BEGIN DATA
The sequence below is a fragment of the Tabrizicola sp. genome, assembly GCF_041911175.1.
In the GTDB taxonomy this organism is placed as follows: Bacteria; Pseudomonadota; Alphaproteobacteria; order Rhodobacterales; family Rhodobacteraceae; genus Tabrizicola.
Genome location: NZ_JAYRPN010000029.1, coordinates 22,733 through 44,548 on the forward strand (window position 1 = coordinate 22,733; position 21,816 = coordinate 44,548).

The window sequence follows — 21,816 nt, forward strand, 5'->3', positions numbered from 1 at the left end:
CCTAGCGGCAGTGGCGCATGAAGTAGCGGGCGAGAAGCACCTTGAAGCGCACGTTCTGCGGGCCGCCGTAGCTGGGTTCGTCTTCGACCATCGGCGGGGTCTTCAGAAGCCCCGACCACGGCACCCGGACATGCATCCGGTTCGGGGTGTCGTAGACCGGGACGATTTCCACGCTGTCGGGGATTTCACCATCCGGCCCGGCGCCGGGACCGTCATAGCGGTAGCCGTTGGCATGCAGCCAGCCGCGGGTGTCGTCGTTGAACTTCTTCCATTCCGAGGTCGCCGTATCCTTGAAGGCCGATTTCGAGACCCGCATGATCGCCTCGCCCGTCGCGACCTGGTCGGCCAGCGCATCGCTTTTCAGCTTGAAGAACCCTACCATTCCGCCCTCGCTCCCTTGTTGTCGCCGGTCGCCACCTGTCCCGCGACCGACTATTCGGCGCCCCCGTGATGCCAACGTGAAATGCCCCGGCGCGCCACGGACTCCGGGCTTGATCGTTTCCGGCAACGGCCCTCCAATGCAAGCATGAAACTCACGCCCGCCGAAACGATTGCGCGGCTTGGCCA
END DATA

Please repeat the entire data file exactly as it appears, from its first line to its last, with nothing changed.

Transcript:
The sequence below is a fragment of the Tabrizicola sp. genome, assembly GCF_041911175.1.
In the GTDB taxonomy this organism is placed as follows: Bacteria; Pseudomonadota; Alphaproteobacteria; order Rhodobacterales; family Rhodobacteraceae; genus Tabrizicola.
Genome location: NZ_JAYRPN010000029.1, coordinates 22,733 through 44,548 on the forward strand (window position 1 = coordinate 22,733; position 21,816 = coordinate 44,548).

The window sequence follows — 21,816 nt, forward strand, 5'->3', positions numbered from 1 at the left end:
CCTAGCGGCAGTGGCGCATGAAGTAGCGGGCGAGAAGCACCTTGAAGCGCACGTTCTGCGGGCCGCCGTAGCTGGGTTCGTCTTCGACCATCGGCGGGGTCTTCAGAAGCCCCGACCACGGCACCCGGACATGCATCCGGTTCGGGGTGTCGTAGACCGGGACGATTTCCACGCTGTCGGGGATTTCACCATCCGGCCCGGCGCCGGGACCGTCATAGCGGTAGCCGTTGGCATGCAGCCAGCCGCGGGTGTCGTCGTTGAACTTCTTCCATTCCGAGGTCGCCGTATCCTTGAAGGCCGATTTCGAGACCCGCATGATCGCCTCGCCCGTCGCGACCTGGTCGGCCAGCGCATCGCTTTTCAGCTTGAAGAACCCTACCATTCCGCCCTCGCTCCCTTGTTGTCGCCGGTCGCCACCTGTCCCGCGACCGACTATTCGGCGCCCCCGTGATGCCAACGTGAAATGCCCCGGCGCGCCACGGACTCCGGGCTTGATCGTTTCCGGCAACGGCCCTCCAATGCAAGCATGAAACTCACGCCCGCCGAAACGATTGCGCGGCTTGGCCA